Elliot’s toned-down personality is nonetheless textually and politically significant. Despite his articulateness and relatively-straight-laced behaviour, even he is not fully able to bridge the generational divide and win the respect of older Whitelakians. This contributes to the film’s exploration of intergenerational conflict, and seems particularly relevant in a day and age when social-media has allegedly allowed us to live in political-bubbles, that make it even harder to speak persuasively to our political adversaries or even acknowledge that they exist.

Taking Woodstock is slightly on the long side, and does not have a story that will blow viewers away. At the same time, it is not dull, and its regular introduction of new, charismatic characters will keep viewers engaged, while the film submerses them into its broader celebration of counter culture and the generation that embodied it.

 

Guy and Madeline on a Park Bench (2009)

Written and Directed by: Damien ChazelleGuy_and_Madeline_on_a_Park_Bench_Theatrical_Poster

At the time of its release, Guy and Madeline on a Park Bench was compared to (early) Jean-Luc Godard films. Were it released today (and simultaneously still released in 2009), this work would be called the proto-La La Land. As with writer-director Damien Chazelle’s recent breakout, Guy and Madeline is a musical-ish simple love story that pays homage to jazz. If you take La La Land, take out the color (literally), take out the theatre-story-line, and take out the latter film’s most intense emotional and introspective moments, you get Guy and Madeline.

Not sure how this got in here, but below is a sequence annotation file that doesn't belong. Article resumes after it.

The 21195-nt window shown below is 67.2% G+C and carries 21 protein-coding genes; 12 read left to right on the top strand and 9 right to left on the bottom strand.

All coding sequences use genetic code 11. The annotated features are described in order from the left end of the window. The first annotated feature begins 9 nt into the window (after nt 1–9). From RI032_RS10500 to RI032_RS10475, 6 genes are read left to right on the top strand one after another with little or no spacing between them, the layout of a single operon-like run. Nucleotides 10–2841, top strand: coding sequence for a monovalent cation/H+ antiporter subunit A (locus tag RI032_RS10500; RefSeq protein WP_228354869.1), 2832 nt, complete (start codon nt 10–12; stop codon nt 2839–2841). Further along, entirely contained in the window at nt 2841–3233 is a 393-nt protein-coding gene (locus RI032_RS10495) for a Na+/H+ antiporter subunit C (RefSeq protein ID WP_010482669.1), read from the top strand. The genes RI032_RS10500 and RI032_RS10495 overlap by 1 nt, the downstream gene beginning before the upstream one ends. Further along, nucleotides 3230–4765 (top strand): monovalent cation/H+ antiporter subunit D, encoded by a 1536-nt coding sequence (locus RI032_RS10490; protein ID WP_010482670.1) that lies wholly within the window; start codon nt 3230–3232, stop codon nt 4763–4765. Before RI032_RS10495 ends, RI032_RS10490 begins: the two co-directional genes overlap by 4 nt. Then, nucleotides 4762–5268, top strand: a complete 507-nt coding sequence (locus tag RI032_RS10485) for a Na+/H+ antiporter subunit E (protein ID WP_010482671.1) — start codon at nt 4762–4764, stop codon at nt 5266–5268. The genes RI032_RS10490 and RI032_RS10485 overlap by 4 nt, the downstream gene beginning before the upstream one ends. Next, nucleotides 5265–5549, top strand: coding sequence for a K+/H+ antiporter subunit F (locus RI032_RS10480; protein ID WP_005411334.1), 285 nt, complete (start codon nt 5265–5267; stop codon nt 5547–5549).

During the lead up to Moonlight’s almost-denied-victory at the 2017 Oscars, La La Land was portrayed by some as predictable-white-nostalgia, in contrast to Moonlight’s conscientious brilliance. While, broadly speaking, this was a fair point to make from a critical-race perspective, it’s not a great way of understanding La La Land, a film that has less of a message or an ideology, than its critics make it out to have. La La Land, is not so much a story as a moving sculpture: a diorama of dazzling dance numbers set against Hollywood stars navigated by characters exploring a variety of jazz and Broadway sounds, while participating in a love story that is just nuanced enough to be interesting.

 

This understanding of La La Land is reinforced by Guy and Madeline. La La Land tells a simple, bittersweet love story; Guy and Madeline tells a bittersweet love story that couldn’t be simpler. La La Land featured just enough songs to be considered (by some, not me) a musical, rather than a quirky film with random musical outbreaks; Guy and Madeline drifts even further from the “musical” label, featuring numerous songs that feed the film’s jazz aesthetic, but do not directly forward its plot.

 

The (non-spoiled) story of Guy and Madeline is simple: sometimes there is love, sometimes there is heartache, but there is always jazz (unless you’re that one character who doesn’t appreciate jazz).

 

It would be wrong to say Chazelle’s film making is devoid of nostalgia; a black-and-white film about the popular music of bygone decades certainly fits that bill. But, as with La La Land, Guy and Madeline is not a film you watch to be passionate; it is a film you watch simply to be. It’s a film that casts aside the distraction of color, and, with its constant zoom-ins on the smiles (and grimaces) of its characters, invites viewers to enjoy and share in their simple pleasures (and frustrations). When Guy joyously lists composers, some viewers may hear ordinary dialogue, but others may share in his moment of ambition and passion, recalling their own mundane “adventures” in the world of music fandom.

 

The film’s subtlety makes its highlights easy to miss without a re-watch. The titular scene is silent and brief, but the ordinary role played by Guy’s small, light-colored, trumpet case, makes the scene one of the film’s highlights.

 

Guy and Madeline on a Park Bench is not written to be popular cinema, but it’s not inaccessible: it’s deceptively simple. Viewers looking to “lose their heart in Cincinnati” (or New York, or Boston, viewers will get the reference), or simply study Chazelles small, but excellent, cannon, should check